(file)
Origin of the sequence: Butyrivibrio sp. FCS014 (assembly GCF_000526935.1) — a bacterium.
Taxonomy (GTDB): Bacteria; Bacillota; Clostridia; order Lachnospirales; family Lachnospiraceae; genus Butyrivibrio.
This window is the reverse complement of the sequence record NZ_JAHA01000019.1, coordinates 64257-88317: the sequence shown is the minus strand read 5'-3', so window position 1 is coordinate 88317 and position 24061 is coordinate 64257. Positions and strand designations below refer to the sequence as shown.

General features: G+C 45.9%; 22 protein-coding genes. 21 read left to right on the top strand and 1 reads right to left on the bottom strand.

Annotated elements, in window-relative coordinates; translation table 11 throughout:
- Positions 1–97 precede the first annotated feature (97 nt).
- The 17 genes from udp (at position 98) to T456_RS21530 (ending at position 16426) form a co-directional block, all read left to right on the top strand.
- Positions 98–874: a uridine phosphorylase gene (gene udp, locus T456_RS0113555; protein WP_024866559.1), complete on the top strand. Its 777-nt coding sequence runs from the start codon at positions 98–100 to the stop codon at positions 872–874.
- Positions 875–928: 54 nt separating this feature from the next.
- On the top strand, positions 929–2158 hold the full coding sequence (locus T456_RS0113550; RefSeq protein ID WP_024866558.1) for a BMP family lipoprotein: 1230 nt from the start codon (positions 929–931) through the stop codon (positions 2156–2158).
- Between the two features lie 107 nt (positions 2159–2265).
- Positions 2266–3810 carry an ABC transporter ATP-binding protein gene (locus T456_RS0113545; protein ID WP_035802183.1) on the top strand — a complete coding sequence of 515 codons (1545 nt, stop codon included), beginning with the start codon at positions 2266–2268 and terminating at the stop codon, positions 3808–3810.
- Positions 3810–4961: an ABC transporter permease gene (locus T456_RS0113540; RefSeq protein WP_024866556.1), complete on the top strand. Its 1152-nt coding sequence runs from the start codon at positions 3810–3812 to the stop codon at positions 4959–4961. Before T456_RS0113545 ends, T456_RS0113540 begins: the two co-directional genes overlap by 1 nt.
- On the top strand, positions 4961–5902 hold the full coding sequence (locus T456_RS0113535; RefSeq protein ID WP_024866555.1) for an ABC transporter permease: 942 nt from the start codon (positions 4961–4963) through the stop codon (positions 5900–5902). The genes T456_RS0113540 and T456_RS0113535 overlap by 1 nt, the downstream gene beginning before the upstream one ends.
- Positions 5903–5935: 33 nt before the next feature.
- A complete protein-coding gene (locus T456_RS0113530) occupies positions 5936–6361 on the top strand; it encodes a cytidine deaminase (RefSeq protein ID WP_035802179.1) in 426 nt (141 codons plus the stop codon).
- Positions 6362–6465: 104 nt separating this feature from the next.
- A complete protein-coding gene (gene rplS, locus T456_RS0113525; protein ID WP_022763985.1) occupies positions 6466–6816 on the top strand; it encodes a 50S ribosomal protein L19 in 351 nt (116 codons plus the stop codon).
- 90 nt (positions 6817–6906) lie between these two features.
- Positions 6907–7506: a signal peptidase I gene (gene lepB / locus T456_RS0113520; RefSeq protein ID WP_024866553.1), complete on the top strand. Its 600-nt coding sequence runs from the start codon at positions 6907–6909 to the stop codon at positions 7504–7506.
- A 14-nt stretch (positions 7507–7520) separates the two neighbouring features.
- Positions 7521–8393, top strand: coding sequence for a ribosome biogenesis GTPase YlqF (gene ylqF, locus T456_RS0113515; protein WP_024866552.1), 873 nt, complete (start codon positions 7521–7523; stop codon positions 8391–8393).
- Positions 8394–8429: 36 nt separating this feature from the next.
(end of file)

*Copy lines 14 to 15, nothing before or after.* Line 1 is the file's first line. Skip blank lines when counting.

- On the top strand, positions 4961–5902 hold the full coding sequence (locus T456_RS0113535; RefSeq protein ID WP_024866555.1) for an ABC transporter permease: 942 nt from the start codon (positions 4961–4963) through the stop codon (positions 5900–5902). The genes T456_RS0113540 and T456_RS0113535 overlap by 1 nt, the downstream gene beginning before the upstream one ends.
- Positions 5903–5935: 33 nt before the next feature.